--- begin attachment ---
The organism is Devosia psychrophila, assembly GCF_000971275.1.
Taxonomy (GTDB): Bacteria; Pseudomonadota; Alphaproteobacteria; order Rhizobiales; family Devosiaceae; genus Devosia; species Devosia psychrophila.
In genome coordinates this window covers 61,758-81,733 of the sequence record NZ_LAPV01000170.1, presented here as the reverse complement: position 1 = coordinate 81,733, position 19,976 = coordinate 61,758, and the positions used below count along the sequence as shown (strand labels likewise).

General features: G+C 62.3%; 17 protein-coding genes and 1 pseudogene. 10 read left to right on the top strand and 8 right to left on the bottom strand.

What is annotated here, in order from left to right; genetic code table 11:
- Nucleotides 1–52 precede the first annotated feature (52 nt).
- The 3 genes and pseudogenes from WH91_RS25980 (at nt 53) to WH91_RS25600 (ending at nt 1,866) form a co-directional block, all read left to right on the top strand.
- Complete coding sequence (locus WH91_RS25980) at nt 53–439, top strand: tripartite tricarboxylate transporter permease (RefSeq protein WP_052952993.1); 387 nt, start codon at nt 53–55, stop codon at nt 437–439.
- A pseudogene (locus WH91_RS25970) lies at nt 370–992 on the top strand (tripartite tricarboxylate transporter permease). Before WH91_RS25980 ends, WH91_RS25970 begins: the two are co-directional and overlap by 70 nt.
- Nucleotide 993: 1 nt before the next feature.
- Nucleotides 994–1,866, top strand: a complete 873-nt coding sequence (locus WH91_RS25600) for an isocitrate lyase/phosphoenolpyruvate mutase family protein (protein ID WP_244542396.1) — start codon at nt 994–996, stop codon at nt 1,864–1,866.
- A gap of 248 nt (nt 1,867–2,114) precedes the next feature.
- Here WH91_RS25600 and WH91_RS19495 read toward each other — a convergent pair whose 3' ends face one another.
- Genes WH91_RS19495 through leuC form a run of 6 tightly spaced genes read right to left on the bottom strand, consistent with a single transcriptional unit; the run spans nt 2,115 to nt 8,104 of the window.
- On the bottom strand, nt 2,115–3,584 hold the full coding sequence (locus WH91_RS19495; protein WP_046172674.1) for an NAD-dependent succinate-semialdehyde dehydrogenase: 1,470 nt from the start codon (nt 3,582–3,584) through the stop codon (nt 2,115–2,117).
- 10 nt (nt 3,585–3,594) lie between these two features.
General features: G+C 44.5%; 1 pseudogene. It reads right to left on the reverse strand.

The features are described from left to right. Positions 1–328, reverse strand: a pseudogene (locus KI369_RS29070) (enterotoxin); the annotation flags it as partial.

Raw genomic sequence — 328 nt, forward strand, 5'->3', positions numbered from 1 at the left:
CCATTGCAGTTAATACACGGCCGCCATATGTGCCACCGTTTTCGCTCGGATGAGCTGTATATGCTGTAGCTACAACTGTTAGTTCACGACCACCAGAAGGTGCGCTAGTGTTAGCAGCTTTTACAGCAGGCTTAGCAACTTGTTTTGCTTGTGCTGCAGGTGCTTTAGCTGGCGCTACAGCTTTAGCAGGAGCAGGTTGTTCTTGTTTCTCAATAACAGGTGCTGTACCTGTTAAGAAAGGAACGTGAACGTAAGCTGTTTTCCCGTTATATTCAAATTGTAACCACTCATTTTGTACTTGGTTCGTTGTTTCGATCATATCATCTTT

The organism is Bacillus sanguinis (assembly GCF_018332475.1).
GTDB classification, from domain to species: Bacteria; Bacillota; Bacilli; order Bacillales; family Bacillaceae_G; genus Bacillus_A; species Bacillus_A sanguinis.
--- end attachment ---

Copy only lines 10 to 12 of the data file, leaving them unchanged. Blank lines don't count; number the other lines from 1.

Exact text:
- Nucleotide 993: 1 nt before the next feature.
- Nucleotides 994–1,866, top strand: a complete 873-nt coding sequence (locus WH91_RS25600) for an isocitrate lyase/phosphoenolpyruvate mutase family protein (protein ID WP_244542396.1) — start codon at nt 994–996, stop codon at nt 1,864–1,866.
- A gap of 248 nt (nt 1,867–2,114) precedes the next feature.